Nietzsche’s Notion of Embodied Self: Proto-Phenomenology at Work?

Nietzsche Studien (1973) 40 (1):226-243 (2011)
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I present an interpretation of the works of Nietzsche’s middle period as offering a phenomenological inquiry. This constitutes an extension of the famous existentialist interpretation of his philosophy. Nietzsche’s concern with the individual qua individual leads him to consider how the human being experiences 1) himself, 2) the presence of others and 3) how the world and the objects therein appear to him. This concern focuses on the human being as an embodied intentional consciousness. I propose to consider Nietzsche as a phenomenologist avant la lettre, that is, as a philosopher whose inquiry anticipates traditional phenomenology. To flesh this out, I explore Nietzsche’s phenomenological view on embodiment and his notion of the body as „die große Vernunft“ (grand reason). I also explore how this view of the situated body forms the ground for Nietzsche’s ethical elaborations. This leads me to conclude that the embodied Übermensch is the phenomenological ethical ideal of Nietzsche’s philosophy, the only one that may allow the individual to flourish.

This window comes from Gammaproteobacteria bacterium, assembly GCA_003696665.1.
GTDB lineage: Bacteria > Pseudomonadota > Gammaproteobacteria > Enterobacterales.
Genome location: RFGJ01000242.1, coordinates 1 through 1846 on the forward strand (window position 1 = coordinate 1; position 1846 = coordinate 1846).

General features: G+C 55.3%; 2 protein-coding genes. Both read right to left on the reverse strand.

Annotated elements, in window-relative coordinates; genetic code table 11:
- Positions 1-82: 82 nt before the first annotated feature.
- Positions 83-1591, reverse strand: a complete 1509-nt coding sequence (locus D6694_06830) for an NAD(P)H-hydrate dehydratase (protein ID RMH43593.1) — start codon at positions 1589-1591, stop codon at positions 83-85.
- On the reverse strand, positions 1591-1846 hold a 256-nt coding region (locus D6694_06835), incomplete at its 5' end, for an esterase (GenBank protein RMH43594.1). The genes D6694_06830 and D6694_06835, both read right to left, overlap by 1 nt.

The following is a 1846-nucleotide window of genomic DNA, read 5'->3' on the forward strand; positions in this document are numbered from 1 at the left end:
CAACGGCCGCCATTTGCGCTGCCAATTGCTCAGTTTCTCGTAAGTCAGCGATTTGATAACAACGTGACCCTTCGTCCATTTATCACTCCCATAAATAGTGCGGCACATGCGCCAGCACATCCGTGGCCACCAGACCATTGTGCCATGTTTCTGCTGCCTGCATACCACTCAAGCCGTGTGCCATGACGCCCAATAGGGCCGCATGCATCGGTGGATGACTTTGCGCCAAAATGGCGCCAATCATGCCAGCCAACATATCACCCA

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Christine Daigle
Brock University

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